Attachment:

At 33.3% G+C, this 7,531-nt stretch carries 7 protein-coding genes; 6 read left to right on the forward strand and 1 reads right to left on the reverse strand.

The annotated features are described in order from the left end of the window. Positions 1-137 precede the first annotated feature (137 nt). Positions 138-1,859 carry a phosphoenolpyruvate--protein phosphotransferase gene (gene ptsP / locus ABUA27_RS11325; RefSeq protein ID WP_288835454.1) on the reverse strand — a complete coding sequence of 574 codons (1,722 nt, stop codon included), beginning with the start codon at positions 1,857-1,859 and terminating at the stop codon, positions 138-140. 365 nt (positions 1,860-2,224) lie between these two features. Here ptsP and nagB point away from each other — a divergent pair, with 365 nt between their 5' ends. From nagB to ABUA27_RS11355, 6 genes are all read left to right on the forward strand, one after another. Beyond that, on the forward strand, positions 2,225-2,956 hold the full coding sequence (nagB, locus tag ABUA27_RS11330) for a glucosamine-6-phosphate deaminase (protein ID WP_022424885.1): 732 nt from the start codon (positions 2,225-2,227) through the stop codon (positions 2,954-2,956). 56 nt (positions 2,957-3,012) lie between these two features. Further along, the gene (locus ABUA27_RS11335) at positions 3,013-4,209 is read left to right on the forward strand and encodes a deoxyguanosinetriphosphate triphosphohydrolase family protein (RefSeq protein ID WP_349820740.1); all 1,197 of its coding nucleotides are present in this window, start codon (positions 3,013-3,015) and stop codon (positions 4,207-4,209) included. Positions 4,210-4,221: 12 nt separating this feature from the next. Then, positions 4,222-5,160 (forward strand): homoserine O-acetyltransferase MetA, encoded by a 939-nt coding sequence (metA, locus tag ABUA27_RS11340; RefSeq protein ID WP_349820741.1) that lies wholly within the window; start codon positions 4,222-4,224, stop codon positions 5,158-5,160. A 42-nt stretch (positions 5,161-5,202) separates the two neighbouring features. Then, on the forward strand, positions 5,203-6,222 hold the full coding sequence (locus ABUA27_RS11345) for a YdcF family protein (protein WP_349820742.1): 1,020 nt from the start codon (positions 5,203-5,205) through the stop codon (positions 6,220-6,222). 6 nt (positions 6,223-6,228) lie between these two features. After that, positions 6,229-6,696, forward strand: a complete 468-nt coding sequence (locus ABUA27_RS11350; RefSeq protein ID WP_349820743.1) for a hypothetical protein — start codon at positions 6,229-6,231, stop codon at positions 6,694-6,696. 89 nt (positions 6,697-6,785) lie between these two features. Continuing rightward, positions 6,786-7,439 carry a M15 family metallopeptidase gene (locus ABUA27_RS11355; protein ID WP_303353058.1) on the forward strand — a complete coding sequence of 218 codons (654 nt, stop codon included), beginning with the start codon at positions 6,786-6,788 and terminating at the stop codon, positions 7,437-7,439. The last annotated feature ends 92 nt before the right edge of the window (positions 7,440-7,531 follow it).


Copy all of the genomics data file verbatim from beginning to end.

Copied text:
At 33.3% G+C, this 7,531-nt stretch carries 7 protein-coding genes; 6 read left to right on the forward strand and 1 reads right to left on the reverse strand.

The annotated features are described in order from the left end of the window. Positions 1-137 precede the first annotated feature (137 nt). Positions 138-1,859 carry a phosphoenolpyruvate--protein phosphotransferase gene (gene ptsP / locus ABUA27_RS11325; RefSeq protein ID WP_288835454.1) on the reverse strand — a complete coding sequence of 574 codons (1,722 nt, stop codon included), beginning with the start codon at positions 1,857-1,859 and terminating at the stop codon, positions 138-140. 365 nt (positions 1,860-2,224) lie between these two features. Here ptsP and nagB point away from each other — a divergent pair, with 365 nt between their 5' ends. From nagB to ABUA27_RS11355, 6 genes are all read left to right on the forward strand, one after another. Beyond that, on the forward strand, positions 2,225-2,956 hold the full coding sequence (nagB, locus tag ABUA27_RS11330) for a glucosamine-6-phosphate deaminase (protein ID WP_022424885.1): 732 nt from the start codon (positions 2,225-2,227) through the stop codon (positions 2,954-2,956). 56 nt (positions 2,957-3,012) lie between these two features. Further along, the gene (locus ABUA27_RS11335) at positions 3,013-4,209 is read left to right on the forward strand and encodes a deoxyguanosinetriphosphate triphosphohydrolase family protein (RefSeq protein ID WP_349820740.1); all 1,197 of its coding nucleotides are present in this window, start codon (positions 3,013-3,015) and stop codon (positions 4,207-4,209) included. Positions 4,210-4,221: 12 nt separating this feature from the next. Then, positions 4,222-5,160 (forward strand): homoserine O-acetyltransferase MetA, encoded by a 939-nt coding sequence (metA, locus tag ABUA27_RS11340; RefSeq protein ID WP_349820741.1) that lies wholly within the window; start codon positions 4,222-4,224, stop codon positions 5,158-5,160. A 42-nt stretch (positions 5,161-5,202) separates the two neighbouring features. Then, on the forward strand, positions 5,203-6,222 hold the full coding sequence (locus ABUA27_RS11345) for a YdcF family protein (protein WP_349820742.1): 1,020 nt from the start codon (positions 5,203-5,205) through the stop codon (positions 6,220-6,222). 6 nt (positions 6,223-6,228) lie between these two features. After that, positions 6,229-6,696, forward strand: a complete 468-nt coding sequence (locus ABUA27_RS11350; RefSeq protein ID WP_349820743.1) for a hypothetical protein — start codon at positions 6,229-6,231, stop codon at positions 6,694-6,696. 89 nt (positions 6,697-6,785) lie between these two features. Continuing rightward, positions 6,786-7,439 carry a M15 family metallopeptidase gene (locus ABUA27_RS11355; protein ID WP_303353058.1) on the forward strand — a complete coding sequence of 218 codons (654 nt, stop codon included), beginning with the start codon at positions 6,786-6,788 and terminating at the stop codon, positions 7,437-7,439. The last annotated feature ends 92 nt before the right edge of the window (positions 7,440-7,531 follow it).